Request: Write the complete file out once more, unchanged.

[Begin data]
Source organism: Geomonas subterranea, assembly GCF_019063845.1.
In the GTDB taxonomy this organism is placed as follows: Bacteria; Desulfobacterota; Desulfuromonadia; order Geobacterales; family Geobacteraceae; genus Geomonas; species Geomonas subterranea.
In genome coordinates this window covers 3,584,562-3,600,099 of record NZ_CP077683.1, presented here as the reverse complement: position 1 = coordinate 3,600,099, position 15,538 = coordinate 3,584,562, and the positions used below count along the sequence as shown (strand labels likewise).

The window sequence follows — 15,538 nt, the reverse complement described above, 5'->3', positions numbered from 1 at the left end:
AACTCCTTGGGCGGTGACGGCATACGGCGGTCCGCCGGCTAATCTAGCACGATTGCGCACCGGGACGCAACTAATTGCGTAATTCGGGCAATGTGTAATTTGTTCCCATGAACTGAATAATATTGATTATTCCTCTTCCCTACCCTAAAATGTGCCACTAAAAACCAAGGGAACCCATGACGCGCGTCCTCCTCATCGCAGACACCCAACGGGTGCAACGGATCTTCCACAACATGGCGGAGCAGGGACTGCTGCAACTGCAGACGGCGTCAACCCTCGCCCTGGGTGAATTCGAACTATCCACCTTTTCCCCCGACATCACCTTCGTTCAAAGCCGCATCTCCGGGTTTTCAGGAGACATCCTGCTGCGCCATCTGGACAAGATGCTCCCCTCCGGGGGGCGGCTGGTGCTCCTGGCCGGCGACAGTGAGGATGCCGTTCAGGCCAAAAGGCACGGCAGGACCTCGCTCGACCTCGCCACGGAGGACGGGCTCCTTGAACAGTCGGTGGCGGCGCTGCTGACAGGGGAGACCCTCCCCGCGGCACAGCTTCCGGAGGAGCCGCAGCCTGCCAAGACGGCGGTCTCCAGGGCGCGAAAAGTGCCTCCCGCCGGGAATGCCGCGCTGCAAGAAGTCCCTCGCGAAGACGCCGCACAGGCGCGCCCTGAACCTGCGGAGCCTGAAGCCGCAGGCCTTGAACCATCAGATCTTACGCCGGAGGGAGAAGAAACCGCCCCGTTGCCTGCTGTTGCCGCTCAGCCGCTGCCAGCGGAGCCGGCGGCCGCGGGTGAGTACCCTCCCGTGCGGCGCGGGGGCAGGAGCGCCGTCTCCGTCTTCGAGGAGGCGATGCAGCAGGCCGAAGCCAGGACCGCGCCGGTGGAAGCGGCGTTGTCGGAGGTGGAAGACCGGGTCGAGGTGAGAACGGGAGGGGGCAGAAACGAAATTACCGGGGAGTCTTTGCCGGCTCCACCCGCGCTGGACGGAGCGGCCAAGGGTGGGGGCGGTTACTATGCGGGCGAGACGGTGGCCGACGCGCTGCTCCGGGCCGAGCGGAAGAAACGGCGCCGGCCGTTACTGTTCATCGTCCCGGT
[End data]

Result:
Source organism: Geomonas subterranea, assembly GCF_019063845.1.
In the GTDB taxonomy this organism is placed as follows: Bacteria; Desulfobacterota; Desulfuromonadia; order Geobacterales; family Geobacteraceae; genus Geomonas; species Geomonas subterranea.
In genome coordinates this window covers 3,584,562-3,600,099 of record NZ_CP077683.1, presented here as the reverse complement: position 1 = coordinate 3,600,099, position 15,538 = coordinate 3,584,562, and the positions used below count along the sequence as shown (strand labels likewise).

The window sequence follows — 15,538 nt, the reverse complement described above, 5'->3', positions numbered from 1 at the left end:
AACTCCTTGGGCGGTGACGGCATACGGCGGTCCGCCGGCTAATCTAGCACGATTGCGCACCGGGACGCAACTAATTGCGTAATTCGGGCAATGTGTAATTTGTTCCCATGAACTGAATAATATTGATTATTCCTCTTCCCTACCCTAAAATGTGCCACTAAAAACCAAGGGAACCCATGACGCGCGTCCTCCTCATCGCAGACACCCAACGGGTGCAACGGATCTTCCACAACATGGCGGAGCAGGGACTGCTGCAACTGCAGACGGCGTCAACCCTCGCCCTGGGTGAATTCGAACTATCCACCTTTTCCCCCGACATCACCTTCGTTCAAAGCCGCATCTCCGGGTTTTCAGGAGACATCCTGCTGCGCCATCTGGACAAGATGCTCCCCTCCGGGGGGCGGCTGGTGCTCCTGGCCGGCGACAGTGAGGATGCCGTTCAGGCCAAAAGGCACGGCAGGACCTCGCTCGACCTCGCCACGGAGGACGGGCTCCTTGAACAGTCGGTGGCGGCGCTGCTGACAGGGGAGACCCTCCCCGCGGCACAGCTTCCGGAGGAGCCGCAGCCTGCCAAGACGGCGGTCTCCAGGGCGCGAAAAGTGCCTCCCGCCGGGAATGCCGCGCTGCAAGAAGTCCCTCGCGAAGACGCCGCACAGGCGCGCCCTGAACCTGCGGAGCCTGAAGCCGCAGGCCTTGAACCATCAGATCTTACGCCGGAGGGAGAAGAAACCGCCCCGTTGCCTGCTGTTGCCGCTCAGCCGCTGCCAGCGGAGCCGGCGGCCGCGGGTGAGTACCCTCCCGTGCGGCGCGGGGGCAGGAGCGCCGTCTCCGTCTTCGAGGAGGCGATGCAGCAGGCCGAAGCCAGGACCGCGCCGGTGGAAGCGGCGTTGTCGGAGGTGGAAGACCGGGTCGAGGTGAGAACGGGAGGGGGCAGAAACGAAATTACCGGGGAGTCTTTGCCGGCTCCACCCGCGCTGGACGGAGCGGCCAAGGGTGGGGGCGGTTACTATGCGGGCGAGACGGTGGCCGACGCGCTGCTCCGGGCCGAGCGGAAGAAACGGCGCCGGCCGTTACTGTTCATCGTCCCGGT